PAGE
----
John O. Ifediora.

As the Covid-19 pandemic in sub-Sharan African countries conveyed a sense of existential urgency in March, 2020, African governments, with the aid of international organizations and rich western countries, surprised many with swift implementations of public safety measures recommended by the World health Organization (WHO). These measures included mandatory mask wearing, social distancing, the use of hand-sanitizers, and, as a measure of last resort, closed their borders and limited domestic travels. For a sustained period, these measures, while not fully observed by the public, limited the spread of Covid-19.

An accounting of how successful these safety measures were in checking the spread of the epidemic is hard to quantify, primarily because the supply of test-kits was inadequate, and record keeping of positive test results was unreliable at best. But to the extent that the morgues and hospital ICUs were not over-flowing with unburied remains of Covid-19 victims, a reasonable extrapolation may be made that the safety measures in place at the emergence of the pandemic were helpful. But that was then; at present, all safety measures are strictly pro forma as governments turn their attention to other pressing ‘needs,’ and the public resumes its search for economic sustenance and culturally prescribed social gathering, alas minus distancing.

The laxity shown by governments and the public in recent months has reversed the benefits of early strict enforcement of safety measures. The infection and death rates are now on the rise in the continent, and with inadequate medical infrastructure that defines the lots of constituent countries, a nasty viral onslaught is projected to decimate populations and economies far more than anticipated. This is especially worrisome as Covid-19 mutates and unleashes replicas of itself that are far more infectious, and perhaps deadlier; such replica, labeled B.1.17, has emerged in Britain, and under study by scientists to determine its characteristics and genetic make-up.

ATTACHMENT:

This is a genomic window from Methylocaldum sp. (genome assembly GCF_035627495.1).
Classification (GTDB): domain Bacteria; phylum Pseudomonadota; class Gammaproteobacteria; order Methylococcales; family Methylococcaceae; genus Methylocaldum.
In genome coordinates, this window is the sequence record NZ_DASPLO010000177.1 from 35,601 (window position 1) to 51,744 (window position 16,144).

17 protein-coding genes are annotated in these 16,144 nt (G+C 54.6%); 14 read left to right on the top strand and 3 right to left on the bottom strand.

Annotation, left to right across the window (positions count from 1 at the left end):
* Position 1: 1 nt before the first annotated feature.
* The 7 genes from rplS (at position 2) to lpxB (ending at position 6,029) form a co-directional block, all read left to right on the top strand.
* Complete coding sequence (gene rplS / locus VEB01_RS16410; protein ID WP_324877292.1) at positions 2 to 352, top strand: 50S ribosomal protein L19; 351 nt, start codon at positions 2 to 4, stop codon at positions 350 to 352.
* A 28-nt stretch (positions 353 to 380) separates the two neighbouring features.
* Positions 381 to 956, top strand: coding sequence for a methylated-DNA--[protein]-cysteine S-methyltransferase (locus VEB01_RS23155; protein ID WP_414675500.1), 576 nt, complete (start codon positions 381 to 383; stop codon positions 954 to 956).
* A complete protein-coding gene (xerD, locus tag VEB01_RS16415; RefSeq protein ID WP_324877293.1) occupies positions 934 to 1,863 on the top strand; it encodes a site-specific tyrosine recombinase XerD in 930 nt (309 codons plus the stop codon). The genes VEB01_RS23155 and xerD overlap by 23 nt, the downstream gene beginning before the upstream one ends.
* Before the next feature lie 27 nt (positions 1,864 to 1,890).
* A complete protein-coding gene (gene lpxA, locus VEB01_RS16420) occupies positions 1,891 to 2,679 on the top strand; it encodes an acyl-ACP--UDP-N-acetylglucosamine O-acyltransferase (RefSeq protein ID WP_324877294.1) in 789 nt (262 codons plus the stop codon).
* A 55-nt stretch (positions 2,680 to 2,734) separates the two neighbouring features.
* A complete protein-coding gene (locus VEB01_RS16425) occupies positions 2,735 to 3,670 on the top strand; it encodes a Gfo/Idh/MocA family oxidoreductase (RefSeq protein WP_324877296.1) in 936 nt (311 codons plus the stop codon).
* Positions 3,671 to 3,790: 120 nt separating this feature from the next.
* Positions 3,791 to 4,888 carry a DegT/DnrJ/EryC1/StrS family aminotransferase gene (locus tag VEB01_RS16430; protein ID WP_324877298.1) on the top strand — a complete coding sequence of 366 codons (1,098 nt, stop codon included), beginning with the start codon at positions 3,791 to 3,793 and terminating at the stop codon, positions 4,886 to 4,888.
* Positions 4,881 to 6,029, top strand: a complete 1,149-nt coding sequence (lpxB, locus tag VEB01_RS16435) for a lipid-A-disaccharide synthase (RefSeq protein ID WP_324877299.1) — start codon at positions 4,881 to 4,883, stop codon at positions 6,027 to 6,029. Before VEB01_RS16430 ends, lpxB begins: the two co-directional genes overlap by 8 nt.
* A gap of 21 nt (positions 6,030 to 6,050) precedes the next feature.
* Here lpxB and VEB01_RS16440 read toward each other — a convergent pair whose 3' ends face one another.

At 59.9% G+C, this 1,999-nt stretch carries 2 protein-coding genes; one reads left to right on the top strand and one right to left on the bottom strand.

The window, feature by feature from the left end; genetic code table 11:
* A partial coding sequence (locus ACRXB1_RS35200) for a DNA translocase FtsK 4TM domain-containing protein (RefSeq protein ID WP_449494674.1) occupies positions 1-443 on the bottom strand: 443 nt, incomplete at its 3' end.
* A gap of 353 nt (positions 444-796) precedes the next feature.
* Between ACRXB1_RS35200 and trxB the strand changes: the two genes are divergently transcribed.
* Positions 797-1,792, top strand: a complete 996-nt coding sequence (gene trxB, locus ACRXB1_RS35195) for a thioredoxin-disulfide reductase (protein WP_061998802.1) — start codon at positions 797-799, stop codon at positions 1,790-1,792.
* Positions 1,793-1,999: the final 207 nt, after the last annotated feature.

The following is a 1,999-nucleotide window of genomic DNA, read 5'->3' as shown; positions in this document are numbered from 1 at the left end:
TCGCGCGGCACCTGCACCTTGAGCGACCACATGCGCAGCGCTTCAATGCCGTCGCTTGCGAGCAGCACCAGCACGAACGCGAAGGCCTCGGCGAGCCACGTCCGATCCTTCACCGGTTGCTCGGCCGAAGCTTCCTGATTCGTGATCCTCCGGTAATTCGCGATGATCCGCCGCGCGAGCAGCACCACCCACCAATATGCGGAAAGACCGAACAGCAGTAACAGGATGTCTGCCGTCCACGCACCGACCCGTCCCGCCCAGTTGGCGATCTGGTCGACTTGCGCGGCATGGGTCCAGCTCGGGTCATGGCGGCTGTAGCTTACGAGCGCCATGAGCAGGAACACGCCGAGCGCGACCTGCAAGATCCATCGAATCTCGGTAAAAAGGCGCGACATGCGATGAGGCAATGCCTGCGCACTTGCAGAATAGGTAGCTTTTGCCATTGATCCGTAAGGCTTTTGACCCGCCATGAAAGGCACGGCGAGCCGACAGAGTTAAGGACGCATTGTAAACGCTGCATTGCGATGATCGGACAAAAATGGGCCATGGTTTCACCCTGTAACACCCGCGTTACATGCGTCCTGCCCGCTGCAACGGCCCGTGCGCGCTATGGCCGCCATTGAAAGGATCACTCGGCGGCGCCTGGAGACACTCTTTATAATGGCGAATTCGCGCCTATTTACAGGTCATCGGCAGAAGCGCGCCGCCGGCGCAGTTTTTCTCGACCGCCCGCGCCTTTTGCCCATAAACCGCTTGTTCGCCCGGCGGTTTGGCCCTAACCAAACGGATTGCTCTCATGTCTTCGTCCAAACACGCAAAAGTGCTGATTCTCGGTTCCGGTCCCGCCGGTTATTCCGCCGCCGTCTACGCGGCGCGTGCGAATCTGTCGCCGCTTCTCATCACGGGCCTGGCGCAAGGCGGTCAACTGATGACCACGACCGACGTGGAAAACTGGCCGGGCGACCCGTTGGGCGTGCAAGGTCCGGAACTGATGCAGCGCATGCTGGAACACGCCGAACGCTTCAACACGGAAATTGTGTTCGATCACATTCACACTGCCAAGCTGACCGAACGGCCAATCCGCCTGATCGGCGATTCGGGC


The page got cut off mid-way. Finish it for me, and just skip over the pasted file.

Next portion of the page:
SARS-Covid-2, better known as Covid-19, is behaving as expected of viruses, which is to mutate into more or less deadly versions of itself until an effective vaccine minimizes its efficacy in transmission and associated health complications. The B.1.1.7 virus has now been isolated in Denmark, Australia, Iceland, Britain and the Netherlands. In Britain, its transmission rate is 50% higher than that of Covid-19, and comes with a higher viral load detectable in the nose and throat, but its ability to cause more complications and death is yet to be determined. In South Africa, a variant of Covid-19 with a much faster transmission rate is now in play, and under study.

These developments do not bode well for African countries. Unless governments revert to their early state of vigilance and enforcement of safety measures put in place at the outset of the Covid-19 pandemic, things could get nastier very fast.